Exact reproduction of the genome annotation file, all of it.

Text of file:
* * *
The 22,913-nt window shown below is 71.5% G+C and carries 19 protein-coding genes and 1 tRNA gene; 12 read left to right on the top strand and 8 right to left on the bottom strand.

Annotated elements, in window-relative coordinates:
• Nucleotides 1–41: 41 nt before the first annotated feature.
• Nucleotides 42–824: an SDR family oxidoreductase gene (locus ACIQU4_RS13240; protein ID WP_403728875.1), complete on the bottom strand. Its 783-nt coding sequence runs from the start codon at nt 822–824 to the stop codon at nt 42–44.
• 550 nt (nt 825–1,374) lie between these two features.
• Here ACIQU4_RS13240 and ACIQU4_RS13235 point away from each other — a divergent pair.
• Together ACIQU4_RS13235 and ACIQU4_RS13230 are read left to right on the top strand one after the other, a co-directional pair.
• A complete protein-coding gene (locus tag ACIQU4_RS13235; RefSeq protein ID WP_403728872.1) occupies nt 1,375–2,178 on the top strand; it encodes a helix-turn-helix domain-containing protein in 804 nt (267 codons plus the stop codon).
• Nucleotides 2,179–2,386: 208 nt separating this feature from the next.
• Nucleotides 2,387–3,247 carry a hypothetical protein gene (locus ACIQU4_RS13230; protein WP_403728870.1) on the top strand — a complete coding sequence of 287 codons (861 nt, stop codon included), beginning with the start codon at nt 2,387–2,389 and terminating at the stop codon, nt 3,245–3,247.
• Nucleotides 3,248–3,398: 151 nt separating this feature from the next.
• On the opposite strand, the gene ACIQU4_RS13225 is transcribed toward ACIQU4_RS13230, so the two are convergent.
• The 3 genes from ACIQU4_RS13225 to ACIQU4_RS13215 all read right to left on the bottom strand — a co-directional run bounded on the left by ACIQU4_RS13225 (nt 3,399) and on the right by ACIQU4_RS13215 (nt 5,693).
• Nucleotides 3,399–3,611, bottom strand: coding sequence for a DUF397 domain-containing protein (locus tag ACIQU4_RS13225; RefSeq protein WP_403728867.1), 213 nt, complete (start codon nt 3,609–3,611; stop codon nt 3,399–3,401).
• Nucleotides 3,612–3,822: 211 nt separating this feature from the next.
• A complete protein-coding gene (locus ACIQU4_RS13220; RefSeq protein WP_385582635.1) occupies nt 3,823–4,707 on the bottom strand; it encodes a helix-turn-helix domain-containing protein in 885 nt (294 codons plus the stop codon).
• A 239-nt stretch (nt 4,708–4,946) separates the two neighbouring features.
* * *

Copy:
The 22,913-nt window shown below is 71.5% G+C and carries 19 protein-coding genes and 1 tRNA gene; 12 read left to right on the top strand and 8 right to left on the bottom strand.

Annotated elements, in window-relative coordinates:
• Nucleotides 1–41: 41 nt before the first annotated feature.
• Nucleotides 42–824: an SDR family oxidoreductase gene (locus ACIQU4_RS13240; protein ID WP_403728875.1), complete on the bottom strand. Its 783-nt coding sequence runs from the start codon at nt 822–824 to the stop codon at nt 42–44.
• 550 nt (nt 825–1,374) lie between these two features.
• Here ACIQU4_RS13240 and ACIQU4_RS13235 point away from each other — a divergent pair.
• Together ACIQU4_RS13235 and ACIQU4_RS13230 are read left to right on the top strand one after the other, a co-directional pair.
• A complete protein-coding gene (locus tag ACIQU4_RS13235; RefSeq protein ID WP_403728872.1) occupies nt 1,375–2,178 on the top strand; it encodes a helix-turn-helix domain-containing protein in 804 nt (267 codons plus the stop codon).
• Nucleotides 2,179–2,386: 208 nt separating this feature from the next.
• Nucleotides 2,387–3,247 carry a hypothetical protein gene (locus ACIQU4_RS13230; protein WP_403728870.1) on the top strand — a complete coding sequence of 287 codons (861 nt, stop codon included), beginning with the start codon at nt 2,387–2,389 and terminating at the stop codon, nt 3,245–3,247.
• Nucleotides 3,248–3,398: 151 nt separating this feature from the next.
• On the opposite strand, the gene ACIQU4_RS13225 is transcribed toward ACIQU4_RS13230, so the two are convergent.
• The 3 genes from ACIQU4_RS13225 to ACIQU4_RS13215 all read right to left on the bottom strand — a co-directional run bounded on the left by ACIQU4_RS13225 (nt 3,399) and on the right by ACIQU4_RS13215 (nt 5,693).
• Nucleotides 3,399–3,611, bottom strand: coding sequence for a DUF397 domain-containing protein (locus tag ACIQU4_RS13225; RefSeq protein WP_403728867.1), 213 nt, complete (start codon nt 3,609–3,611; stop codon nt 3,399–3,401).
• Nucleotides 3,612–3,822: 211 nt separating this feature from the next.
• A complete protein-coding gene (locus ACIQU4_RS13220; RefSeq protein WP_385582635.1) occupies nt 3,823–4,707 on the bottom strand; it encodes a helix-turn-helix domain-containing protein in 885 nt (294 codons plus the stop codon).
• A 239-nt stretch (nt 4,708–4,946) separates the two neighbouring features.